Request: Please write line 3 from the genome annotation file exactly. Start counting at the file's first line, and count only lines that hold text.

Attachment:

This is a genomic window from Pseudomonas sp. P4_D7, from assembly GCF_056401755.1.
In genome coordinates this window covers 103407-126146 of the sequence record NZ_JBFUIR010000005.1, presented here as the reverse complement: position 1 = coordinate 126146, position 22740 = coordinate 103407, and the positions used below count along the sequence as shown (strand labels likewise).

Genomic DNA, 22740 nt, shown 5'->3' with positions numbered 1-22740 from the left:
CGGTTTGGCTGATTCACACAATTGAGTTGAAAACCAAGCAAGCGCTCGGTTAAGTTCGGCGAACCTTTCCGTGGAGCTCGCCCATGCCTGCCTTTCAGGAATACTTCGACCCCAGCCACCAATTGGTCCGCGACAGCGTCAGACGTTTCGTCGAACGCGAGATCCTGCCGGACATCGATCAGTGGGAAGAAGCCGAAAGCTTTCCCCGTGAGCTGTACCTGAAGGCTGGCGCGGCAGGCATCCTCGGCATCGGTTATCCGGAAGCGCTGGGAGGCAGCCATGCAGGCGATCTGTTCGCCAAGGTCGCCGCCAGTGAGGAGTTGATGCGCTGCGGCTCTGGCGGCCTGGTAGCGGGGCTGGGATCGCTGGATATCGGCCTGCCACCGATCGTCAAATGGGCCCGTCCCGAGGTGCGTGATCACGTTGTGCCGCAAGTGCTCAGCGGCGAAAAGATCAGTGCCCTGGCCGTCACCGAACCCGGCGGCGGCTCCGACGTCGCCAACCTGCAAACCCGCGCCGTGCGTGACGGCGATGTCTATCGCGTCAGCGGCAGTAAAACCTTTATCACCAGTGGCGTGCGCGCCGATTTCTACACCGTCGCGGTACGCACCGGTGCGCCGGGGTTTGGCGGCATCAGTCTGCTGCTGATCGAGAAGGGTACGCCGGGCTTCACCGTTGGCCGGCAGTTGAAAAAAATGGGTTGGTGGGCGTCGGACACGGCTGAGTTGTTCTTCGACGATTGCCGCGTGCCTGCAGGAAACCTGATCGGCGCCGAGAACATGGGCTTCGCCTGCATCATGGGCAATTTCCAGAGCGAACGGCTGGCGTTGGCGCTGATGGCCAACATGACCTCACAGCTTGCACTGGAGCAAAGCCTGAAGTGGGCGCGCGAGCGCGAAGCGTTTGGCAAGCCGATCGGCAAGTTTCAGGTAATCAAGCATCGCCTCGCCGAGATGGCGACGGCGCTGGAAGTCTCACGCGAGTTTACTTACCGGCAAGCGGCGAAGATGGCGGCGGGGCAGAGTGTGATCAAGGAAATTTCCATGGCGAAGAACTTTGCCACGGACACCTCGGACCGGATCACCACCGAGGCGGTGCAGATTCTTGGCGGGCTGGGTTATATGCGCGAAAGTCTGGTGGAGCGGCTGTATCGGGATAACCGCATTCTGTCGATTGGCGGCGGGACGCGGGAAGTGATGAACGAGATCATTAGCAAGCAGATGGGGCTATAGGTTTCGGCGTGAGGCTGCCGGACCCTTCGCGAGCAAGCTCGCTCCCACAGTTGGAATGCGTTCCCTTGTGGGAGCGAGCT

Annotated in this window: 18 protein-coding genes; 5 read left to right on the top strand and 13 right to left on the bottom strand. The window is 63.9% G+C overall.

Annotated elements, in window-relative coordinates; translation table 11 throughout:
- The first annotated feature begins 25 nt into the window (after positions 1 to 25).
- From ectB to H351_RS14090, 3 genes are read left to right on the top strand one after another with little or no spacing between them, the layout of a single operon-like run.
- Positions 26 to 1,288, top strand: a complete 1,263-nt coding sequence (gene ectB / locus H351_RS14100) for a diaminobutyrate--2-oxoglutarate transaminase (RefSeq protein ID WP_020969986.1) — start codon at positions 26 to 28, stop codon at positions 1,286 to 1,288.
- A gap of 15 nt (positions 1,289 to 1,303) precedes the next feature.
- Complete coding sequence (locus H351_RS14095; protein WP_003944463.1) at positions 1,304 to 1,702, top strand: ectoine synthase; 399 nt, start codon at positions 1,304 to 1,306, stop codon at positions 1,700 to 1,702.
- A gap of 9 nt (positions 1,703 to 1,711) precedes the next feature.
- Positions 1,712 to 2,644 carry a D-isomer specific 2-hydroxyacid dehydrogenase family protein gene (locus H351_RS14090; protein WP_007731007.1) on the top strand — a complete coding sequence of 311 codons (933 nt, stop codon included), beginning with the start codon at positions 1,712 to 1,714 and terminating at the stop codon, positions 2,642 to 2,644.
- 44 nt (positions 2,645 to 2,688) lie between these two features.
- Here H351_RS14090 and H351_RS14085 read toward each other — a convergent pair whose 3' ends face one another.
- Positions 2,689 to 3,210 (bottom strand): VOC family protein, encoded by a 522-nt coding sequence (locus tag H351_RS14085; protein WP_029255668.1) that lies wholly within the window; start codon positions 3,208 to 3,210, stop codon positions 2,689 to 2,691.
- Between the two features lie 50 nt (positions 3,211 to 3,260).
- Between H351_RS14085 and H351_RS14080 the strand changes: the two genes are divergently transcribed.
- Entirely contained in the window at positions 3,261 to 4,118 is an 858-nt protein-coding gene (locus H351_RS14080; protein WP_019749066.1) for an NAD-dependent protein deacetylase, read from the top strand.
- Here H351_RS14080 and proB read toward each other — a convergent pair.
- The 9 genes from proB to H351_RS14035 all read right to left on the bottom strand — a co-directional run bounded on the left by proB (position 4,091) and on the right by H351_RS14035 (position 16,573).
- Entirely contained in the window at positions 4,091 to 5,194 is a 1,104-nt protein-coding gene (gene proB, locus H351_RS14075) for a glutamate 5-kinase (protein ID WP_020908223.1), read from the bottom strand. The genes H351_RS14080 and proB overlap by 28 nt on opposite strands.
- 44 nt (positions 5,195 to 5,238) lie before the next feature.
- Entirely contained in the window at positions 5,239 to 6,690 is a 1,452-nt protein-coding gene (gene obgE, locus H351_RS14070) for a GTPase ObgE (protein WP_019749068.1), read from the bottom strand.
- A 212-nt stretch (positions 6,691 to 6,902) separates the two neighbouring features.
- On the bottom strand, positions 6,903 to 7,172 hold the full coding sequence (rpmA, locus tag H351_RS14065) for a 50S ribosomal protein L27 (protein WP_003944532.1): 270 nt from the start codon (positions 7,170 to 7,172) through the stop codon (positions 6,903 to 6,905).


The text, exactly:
Genomic DNA, 22740 nt, shown 5'->3' with positions numbered 1-22740 from the left: